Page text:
• I’ve been looking at thoracic outlet syndrome as I was diagnosed with shoulder impingement syndrome last January and despite many sessions of physio with different physiotherapists things have got worse and I now have tingling and pain down my left arm and sharp pain in the thoracic outlet area on the left. I also do have bursitis in both shoulders and a partial supraspinatus tendon tear on the left. Whenever I try stretches, particularly bands and doorway stretches they make the tingling and pain worse. I am getting at my wit’s end. I suspect the nerve is irritated in the thoracic outlet area and that when I stretch the nerve is more irritated. ( I have a depressed sternum which is congenital so when I stretch I also get sternal discomfort). Do you know of other physical exercises can I do that don’t involve stretching ?

    • Andrew Tan, OTR/L, CHT, CKTP, CEAS

      Hi Anne,

      Have you discussed your tingling and shooting pain with your physiotherapist or physician?
      I will recommend you see a neurologist for an imaging exam to confirm TOS.

      If you do have these nervous symptoms while stretching I will definitely recommend stop the exercises,
      usually for TOS, you don’t want to raise your arm above shoulder level as it can easily pinch your nerves.

      For TOS, you can basically do all the exercises I posted in the article, also added on lower trapezius strengthening exercise, such as this on

      Again, always consult with your medical providers if our current exercise is making it worse, hope you are feeling better soon!

      • Hi Andrew – Many thanks for your reply. I have told the physiothreapist, yes. And I am under a rheumatologist who gave me steroid injections in my shoulders due to the bursitis but they didn’t make much differenece. I told him when the tingling sensation started and about the sharp pain but he seems to not take much notice of that. I had an MRI of my shoulders last January but the tingling and very sharp pain wasn’t there then – that all came on about two months ago when things were getting worse which made me think it was TOS and not just bursitis and a partially torn tendon. I will go back to the rheumatologist !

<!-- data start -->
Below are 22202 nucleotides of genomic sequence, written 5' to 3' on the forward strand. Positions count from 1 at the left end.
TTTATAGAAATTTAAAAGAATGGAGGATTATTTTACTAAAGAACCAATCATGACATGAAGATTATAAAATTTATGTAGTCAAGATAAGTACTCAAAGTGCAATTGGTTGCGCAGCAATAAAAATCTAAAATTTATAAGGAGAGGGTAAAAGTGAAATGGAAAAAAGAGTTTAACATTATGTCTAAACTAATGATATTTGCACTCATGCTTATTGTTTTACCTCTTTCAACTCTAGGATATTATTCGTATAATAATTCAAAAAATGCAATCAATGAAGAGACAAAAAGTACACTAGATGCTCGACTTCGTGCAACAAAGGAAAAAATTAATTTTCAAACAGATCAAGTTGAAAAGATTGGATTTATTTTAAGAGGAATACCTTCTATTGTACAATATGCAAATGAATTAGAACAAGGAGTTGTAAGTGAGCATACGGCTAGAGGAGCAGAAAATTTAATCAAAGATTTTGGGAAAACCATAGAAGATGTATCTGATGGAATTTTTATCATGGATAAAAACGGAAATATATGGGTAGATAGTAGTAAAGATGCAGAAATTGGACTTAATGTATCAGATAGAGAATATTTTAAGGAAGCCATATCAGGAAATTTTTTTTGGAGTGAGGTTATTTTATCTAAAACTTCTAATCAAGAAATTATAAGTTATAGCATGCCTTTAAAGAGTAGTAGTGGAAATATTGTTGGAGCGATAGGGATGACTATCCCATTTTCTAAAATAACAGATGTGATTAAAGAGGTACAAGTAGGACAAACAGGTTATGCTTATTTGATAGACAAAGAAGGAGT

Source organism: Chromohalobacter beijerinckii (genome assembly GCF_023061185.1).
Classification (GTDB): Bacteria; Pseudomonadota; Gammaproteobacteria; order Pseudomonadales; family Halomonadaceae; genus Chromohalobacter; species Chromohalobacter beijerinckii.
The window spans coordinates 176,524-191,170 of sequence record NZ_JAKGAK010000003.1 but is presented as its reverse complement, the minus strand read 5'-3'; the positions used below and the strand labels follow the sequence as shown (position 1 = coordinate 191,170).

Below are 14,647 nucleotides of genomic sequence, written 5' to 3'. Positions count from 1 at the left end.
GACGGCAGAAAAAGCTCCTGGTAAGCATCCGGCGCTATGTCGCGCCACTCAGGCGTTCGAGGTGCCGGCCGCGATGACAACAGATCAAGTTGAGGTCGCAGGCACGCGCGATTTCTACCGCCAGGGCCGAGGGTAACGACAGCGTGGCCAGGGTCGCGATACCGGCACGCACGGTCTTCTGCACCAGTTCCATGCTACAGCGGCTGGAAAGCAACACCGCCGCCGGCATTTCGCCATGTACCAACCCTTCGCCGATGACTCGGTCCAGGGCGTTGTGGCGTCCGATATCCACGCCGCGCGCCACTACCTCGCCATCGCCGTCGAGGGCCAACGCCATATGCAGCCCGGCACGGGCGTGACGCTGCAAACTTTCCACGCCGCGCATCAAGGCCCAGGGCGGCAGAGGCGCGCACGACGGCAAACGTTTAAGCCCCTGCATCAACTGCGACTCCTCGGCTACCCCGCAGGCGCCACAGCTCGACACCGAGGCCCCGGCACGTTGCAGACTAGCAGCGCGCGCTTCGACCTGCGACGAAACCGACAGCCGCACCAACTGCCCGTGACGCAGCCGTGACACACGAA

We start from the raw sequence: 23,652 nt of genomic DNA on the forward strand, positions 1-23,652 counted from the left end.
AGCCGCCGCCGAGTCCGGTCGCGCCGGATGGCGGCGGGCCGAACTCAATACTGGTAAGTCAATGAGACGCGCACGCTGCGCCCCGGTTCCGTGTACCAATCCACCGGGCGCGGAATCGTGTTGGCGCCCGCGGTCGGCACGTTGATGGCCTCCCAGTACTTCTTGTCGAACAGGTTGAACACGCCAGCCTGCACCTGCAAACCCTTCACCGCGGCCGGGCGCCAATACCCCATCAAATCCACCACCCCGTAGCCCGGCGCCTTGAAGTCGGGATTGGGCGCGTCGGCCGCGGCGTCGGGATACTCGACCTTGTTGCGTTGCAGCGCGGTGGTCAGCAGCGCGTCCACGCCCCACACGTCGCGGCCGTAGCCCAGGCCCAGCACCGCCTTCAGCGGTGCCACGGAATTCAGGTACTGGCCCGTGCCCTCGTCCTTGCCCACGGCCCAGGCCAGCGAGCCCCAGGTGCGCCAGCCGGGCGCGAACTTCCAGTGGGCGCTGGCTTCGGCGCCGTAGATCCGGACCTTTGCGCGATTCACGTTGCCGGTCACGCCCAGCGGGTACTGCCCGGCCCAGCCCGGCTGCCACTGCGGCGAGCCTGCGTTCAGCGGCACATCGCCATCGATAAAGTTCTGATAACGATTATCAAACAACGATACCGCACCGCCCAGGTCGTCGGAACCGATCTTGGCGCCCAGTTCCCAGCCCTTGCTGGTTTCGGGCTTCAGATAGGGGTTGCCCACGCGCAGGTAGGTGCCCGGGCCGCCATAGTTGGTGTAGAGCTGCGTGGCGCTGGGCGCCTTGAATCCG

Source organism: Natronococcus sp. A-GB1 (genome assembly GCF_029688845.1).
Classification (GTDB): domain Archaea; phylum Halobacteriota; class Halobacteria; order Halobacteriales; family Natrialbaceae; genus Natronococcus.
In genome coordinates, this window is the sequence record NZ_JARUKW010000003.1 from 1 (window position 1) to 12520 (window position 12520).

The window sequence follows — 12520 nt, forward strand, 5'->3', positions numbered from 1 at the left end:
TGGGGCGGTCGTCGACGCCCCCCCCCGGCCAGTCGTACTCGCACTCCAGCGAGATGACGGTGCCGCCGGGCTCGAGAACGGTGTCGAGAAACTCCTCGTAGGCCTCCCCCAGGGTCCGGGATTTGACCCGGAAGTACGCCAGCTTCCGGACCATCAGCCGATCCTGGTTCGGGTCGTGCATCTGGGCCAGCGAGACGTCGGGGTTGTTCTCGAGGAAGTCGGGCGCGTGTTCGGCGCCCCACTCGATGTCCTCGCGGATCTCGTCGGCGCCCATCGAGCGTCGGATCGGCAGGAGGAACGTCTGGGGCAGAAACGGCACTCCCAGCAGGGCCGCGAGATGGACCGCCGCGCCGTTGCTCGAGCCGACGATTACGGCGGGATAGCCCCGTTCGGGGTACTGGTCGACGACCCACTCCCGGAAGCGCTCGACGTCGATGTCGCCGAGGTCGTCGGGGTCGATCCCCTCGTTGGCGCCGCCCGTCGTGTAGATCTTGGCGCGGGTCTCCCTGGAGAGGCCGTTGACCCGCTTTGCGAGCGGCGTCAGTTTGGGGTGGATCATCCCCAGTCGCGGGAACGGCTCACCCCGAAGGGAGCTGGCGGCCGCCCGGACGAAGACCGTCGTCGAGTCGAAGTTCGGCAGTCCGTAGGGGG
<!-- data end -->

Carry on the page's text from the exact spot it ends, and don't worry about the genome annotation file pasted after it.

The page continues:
• Andrew Tan, OTR/L, CHT, CKTP, CEAS

          In my opinion, if the cortisone injection didn’t work for the first time, it’s no point to try the second. And it is recommended doing cortisone injection under ultrasound imaging guidance.
          Usually what a rheumatologist can do is to rule out all the possible self-immunization disease which may cause your sharp pain or tingling. If your there’s no problem with your self-immunization system, I still highly recommend a neurologist to check out the possibility of TOS. MRI for shoulder can only see the pathology in your shoulder joint, it won’t see anything in your thoracic outlet area.

  • I had the steroid injections under ultrasound guidance but they still didn’t make any real difference. I will definitely ask to be referred to a neurologist or to have a neurophysiologist test the nerves in my left arm so that I can get this sorted out. Thanks Andrew for your advice !

  • john butala

    Dr. Tan. I am interested in your comment about not sleeping on the affected side of TOS. I believe I’ve had TOS for forty years and almost conquered it through posture correction, stretching, and a shoulder brace. Nevertheless, every time I thought I had it beaten, I’d have a relapse.
    My TOS mainly affects my right side/hands and arms, and I’ve sleeping on my right side all my life.
    So you’re saying sleeping all the 40 years on my affected right side could have aggravated my symptoms causing my relapses?
    Have you had any patients for whom correcting their sleeping position (mainly stopped sleeping on the affected side) dramatically helped their TOS?

    • Andrew Tan, OTR/L, CHT, CKTP, CEAS

      Hello John,
      Sorry for such a late reply! Yes I still believe when sleeping on your affected side, you can stress your thoracic outlet more and causing more problem.
      Sleeping posture modification is just a part of treatment, it won’t dramatically help your symptoms just by changing your posture. Other intervention like stretching, manual therapy, breathing technique, strengthening for core muscles and standing/sitting posture correction are all important.
      Please feel free to email me so I can reply to you more promptly in the future!
      [email protected]

      Thank you!